• ‘When the Spanish landed in 1531, Peru's territory was the nucleus of the highly developed Inca civilization.’
      • ‘She found the study of this to be highly relevant to modern Western civilization.’
      • ‘Our eyes move past abandoned buildings, tombs of a civilization in decline.’
      • ‘Again, this civilization depended entirely upon geography.’
      • ‘He was looking at the product of a technologically advanced extraterrestrial civilization.’
      • ‘The most populous country, China has one of the oldest civilizations on earth.’
      • ‘After the fall of the Roman Empire the rising Arab civilizations began to cultivate melons.’
      • ‘They were feared as gods by the world's primitive civilizations.’
      • ‘He stated that the level of a people's civilization depended upon their environment instead of their ethnicity.’
      culture, customs, mores, way of life, attainments, achievements
      View synonyms
    3. 1.3 The comfort and convenience of modern life, regarded as available only in towns and cities:
      ‘in the UK nowhere is very far from civilization’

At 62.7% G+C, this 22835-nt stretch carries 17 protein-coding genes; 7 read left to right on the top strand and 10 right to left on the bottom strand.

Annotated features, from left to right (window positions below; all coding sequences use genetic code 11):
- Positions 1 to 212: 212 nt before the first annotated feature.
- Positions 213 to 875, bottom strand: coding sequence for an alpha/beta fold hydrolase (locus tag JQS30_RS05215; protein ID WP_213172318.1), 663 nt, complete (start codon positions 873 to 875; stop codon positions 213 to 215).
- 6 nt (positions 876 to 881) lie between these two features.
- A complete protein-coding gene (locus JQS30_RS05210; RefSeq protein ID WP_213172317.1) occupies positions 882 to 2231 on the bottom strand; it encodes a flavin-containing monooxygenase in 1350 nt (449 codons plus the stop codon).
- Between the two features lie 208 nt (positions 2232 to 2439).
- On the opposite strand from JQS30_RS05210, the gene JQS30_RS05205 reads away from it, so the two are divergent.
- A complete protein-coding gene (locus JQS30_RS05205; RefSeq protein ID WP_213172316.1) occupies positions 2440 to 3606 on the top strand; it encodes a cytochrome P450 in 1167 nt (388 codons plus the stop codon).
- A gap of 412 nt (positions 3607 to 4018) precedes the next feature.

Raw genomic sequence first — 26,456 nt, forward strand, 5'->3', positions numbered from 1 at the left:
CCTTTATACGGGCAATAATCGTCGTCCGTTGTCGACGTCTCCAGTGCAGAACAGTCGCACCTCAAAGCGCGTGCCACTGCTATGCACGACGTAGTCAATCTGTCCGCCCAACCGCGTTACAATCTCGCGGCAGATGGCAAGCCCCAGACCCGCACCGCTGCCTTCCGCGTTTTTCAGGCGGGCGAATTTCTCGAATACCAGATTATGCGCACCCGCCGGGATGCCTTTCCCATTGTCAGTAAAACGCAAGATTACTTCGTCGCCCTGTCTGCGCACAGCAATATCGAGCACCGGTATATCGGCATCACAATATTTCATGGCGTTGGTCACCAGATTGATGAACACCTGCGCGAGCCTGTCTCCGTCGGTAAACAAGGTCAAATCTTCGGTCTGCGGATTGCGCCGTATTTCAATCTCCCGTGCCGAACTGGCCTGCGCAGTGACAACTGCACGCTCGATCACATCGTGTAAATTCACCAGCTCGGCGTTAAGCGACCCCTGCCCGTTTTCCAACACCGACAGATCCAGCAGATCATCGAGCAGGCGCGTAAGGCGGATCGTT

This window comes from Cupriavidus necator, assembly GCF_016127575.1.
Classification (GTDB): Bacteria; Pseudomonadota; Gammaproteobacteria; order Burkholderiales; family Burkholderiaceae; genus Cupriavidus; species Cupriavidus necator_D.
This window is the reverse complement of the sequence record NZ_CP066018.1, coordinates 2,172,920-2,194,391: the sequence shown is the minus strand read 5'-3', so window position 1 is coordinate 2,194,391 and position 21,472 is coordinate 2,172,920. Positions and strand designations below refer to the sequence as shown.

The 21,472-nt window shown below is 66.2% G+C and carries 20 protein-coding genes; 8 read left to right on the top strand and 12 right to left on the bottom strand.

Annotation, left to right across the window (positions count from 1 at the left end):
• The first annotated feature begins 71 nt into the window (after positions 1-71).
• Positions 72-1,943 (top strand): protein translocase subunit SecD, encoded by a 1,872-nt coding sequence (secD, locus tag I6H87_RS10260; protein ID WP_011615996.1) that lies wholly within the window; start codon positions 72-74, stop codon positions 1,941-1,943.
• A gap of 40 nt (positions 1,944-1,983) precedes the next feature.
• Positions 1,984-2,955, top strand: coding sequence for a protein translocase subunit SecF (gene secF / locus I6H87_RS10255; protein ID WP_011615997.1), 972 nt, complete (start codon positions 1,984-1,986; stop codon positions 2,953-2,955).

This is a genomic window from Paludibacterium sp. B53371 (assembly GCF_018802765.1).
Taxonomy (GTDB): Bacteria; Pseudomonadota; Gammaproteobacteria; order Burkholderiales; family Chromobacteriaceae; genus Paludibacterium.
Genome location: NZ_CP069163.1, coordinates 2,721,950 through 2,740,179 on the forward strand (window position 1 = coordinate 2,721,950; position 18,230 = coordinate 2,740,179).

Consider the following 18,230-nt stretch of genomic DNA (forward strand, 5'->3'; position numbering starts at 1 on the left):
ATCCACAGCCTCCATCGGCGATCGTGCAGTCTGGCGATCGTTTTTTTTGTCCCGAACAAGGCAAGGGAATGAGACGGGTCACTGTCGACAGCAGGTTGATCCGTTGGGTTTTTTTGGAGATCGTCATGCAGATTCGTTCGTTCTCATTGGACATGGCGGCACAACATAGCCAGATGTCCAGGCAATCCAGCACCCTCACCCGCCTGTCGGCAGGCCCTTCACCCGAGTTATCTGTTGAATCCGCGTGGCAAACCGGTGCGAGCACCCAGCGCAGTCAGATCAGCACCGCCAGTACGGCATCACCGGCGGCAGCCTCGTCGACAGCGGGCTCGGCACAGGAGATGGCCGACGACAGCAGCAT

• ‘Most come from rural backgrounds and are poorly educated, handicaps for anyone who wants to get ahead in the modern urban-commercial civilisation.’
      • ‘Despite her luck finding the logging road, it took Sara several hours to reach signs of civilization.’
      • ‘Jay looked around; they were very far out of town and civilization.’
      • ‘Some are remote from modern civilisation, others survive cheek by jowl with spreading towns and motorways.’
      • ‘She begged him mentally to stay alright at least until they reached civilization.’
      • ‘He enjoys the vast, unyielding power of nature much more than the bustle of city life and civilization.’
      • ‘But I had estimated the distance accurately and I reached civilisation well before the dark.’
      • ‘If he wasn't so dependent on her for his own survival, he would just get up and keep walking until he reached civilization.’
      • ‘Still he pressed onward, ever eager to reach any kind of civilization.’
      • ‘This makes life a bit difficult for the daytime angler, as it is a long drive from civilisation.’
      • ‘Yet as we rejoin modern civilisation in the city of Newcastle, this is not the final impression we are left with of our trip.’
      • ‘However coming home from a mining town to civilisation is a great relief.’

Pronunciation:

civilization

/ˌsɪvɪlʌɪˈzeɪʃ(ə)n/